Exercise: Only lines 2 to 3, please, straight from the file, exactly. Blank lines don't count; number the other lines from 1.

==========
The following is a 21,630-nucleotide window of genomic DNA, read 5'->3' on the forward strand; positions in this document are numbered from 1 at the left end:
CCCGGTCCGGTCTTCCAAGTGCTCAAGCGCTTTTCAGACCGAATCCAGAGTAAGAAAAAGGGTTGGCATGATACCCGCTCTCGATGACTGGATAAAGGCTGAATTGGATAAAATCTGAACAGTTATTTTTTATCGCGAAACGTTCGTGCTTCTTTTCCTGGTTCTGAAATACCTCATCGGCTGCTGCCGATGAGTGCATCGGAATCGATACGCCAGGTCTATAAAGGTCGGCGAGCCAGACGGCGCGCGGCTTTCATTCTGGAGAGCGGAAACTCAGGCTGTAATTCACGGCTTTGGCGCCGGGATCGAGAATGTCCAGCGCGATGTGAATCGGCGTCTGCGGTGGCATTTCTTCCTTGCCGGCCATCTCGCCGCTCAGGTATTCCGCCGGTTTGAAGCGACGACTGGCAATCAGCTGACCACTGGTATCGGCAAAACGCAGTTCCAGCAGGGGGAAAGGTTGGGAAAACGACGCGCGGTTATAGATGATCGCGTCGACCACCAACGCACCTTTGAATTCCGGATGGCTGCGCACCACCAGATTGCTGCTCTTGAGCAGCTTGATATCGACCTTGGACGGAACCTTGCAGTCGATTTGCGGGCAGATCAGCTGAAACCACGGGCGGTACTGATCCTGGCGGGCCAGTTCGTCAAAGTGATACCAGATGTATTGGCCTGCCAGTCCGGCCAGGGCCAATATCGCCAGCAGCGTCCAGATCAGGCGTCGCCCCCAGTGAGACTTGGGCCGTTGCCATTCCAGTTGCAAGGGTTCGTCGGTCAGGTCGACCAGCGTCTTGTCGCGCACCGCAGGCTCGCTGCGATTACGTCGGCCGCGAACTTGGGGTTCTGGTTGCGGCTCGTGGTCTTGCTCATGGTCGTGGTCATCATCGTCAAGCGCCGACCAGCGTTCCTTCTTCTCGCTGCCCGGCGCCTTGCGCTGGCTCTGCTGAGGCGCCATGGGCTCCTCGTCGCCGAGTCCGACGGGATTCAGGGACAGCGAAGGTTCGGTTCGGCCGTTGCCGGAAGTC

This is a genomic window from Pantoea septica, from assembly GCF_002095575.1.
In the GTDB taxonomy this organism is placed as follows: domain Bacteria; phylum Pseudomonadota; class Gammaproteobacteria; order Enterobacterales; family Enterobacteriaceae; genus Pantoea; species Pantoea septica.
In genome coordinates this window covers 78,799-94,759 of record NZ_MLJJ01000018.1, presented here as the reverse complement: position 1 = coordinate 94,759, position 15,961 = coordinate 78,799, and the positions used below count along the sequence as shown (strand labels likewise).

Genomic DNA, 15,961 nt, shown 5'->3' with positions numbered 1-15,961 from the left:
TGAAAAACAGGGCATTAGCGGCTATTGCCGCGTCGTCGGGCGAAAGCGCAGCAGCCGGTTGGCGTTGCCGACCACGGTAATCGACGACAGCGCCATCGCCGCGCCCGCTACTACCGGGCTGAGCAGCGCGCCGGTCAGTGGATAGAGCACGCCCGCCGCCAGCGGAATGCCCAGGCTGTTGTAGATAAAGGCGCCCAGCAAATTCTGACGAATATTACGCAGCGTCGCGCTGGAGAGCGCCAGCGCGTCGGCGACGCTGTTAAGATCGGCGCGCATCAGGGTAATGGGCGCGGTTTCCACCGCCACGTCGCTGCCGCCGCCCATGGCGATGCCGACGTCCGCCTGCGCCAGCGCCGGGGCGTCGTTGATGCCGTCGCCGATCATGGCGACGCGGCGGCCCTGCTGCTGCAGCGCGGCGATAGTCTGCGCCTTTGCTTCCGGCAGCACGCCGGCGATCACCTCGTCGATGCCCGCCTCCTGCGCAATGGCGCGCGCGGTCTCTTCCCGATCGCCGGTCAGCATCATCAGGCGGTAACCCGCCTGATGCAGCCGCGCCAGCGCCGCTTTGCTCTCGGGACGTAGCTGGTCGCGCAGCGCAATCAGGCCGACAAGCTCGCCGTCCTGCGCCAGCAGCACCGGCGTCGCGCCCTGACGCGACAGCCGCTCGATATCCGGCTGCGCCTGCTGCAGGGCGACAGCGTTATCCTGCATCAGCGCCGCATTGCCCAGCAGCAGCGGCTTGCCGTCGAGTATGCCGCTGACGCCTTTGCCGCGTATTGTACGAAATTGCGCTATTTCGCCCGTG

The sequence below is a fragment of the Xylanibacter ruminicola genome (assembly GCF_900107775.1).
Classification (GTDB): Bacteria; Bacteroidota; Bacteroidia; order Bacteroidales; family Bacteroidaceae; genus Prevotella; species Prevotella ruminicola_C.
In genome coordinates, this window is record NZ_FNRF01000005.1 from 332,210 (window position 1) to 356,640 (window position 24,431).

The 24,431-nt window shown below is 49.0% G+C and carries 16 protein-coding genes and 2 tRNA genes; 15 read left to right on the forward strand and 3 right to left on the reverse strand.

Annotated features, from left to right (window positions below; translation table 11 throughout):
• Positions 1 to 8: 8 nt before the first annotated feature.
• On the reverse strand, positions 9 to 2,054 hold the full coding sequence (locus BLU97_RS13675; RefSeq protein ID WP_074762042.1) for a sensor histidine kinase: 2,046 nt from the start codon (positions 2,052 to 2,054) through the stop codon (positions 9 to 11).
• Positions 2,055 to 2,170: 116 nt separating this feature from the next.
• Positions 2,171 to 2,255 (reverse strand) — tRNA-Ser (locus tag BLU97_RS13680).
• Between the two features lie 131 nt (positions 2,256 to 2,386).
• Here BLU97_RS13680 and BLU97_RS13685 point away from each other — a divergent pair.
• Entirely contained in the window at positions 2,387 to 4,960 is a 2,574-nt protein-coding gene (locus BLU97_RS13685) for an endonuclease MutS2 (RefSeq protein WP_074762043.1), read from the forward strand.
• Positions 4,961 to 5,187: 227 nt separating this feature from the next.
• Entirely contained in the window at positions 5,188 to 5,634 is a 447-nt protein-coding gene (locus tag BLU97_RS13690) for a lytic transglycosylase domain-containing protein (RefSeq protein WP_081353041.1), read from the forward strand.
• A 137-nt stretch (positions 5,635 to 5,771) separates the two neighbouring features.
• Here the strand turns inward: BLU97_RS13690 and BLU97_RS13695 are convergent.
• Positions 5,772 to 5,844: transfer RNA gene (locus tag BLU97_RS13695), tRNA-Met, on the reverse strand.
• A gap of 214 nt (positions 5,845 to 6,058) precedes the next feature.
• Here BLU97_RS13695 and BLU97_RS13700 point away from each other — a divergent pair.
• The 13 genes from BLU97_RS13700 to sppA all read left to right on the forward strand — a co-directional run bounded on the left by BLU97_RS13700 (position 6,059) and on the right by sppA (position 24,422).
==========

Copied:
CCCGGTCCGGTCTTCCAAGTGCTCAAGCGCTTTTCAGACCGAATCCAGAGTAAGAAAAAGGGTTGGCATGATACCCGCTCTCGATGACTGGATAAAGGCTGAATTGGATAAAATCTGAACAGTTATTTTTTATCGCGAAACGTTCGTGCTTCTTTTCCTGGTTCTGAAATACCTCATCGGCTGCTGCCGATGAGTGCATCGGAATCGATACGCCAGGTCTATAAAGGTCGGCGAGCCAGACGGCGCGCGGCTTTCATTCTGGAGAGCGGAAACTCAGGCTGTAATTCACGGCTTTGGCGCCGGGATCGAGAATGTCCAGCGCGATGTGAATCGGCGTCTGCGGTGGCATTTCTTCCTTGCCGGCCATCTCGCCGCTCAGGTATTCCGCCGGTTTGAAGCGACGACTGGCAATCAGCTGACCACTGGTATCGGCAAAACGCAGTTCCAGCAGGGGGAAAGGTTGGGAAAACGACGCGCGGTTATAGATGATCGCGTCGACCACCAACGCACCTTTGAATTCCGGATGGCTGCGCACCACCAGATTGCTGCTCTTGAGCAGCTTGATATCGACCTTGGACGGAACCTTGCAGTCGATTTGCGGGCAGATCAGCTGAAACCACGGGCGGTACTGATCCTGGCGGGCCAGTTCGTCAAAGTGATACCAGATGTATTGGCCTGCCAGTCCGGCCAGGGCCAATATCGCCAGCAGCGTCCAGATCAGGCGTCGCCCCCAGTGAGACTTGGGCCGTTGCCATTCCAGTTGCAAGGGTTCGTCGGTCAGGTCGACCAGCGTCTTGTCGCGCACCGCAGGCTCGCTGCGATTACGTCGGCCGCGAACTTGGGGTTCTGGTTGCGGCTCGTGGTCTTGCTCATGGTCGTGGTCATCATCGTCAAGCGCCGACCAGCGTTCCTTCTTCTCGCTGCCCGGCGCCTTGCGCTGGCTCTGCTGAGGCGCCATGGGCTCCTCGTCGCCGAGTCCGACGGGATTCAGGGACAGCGAAGGTTCGGTTCGGCCGTTGCCGGAAGTC

This is a genomic window from Pantoea septica, from assembly GCF_002095575.1.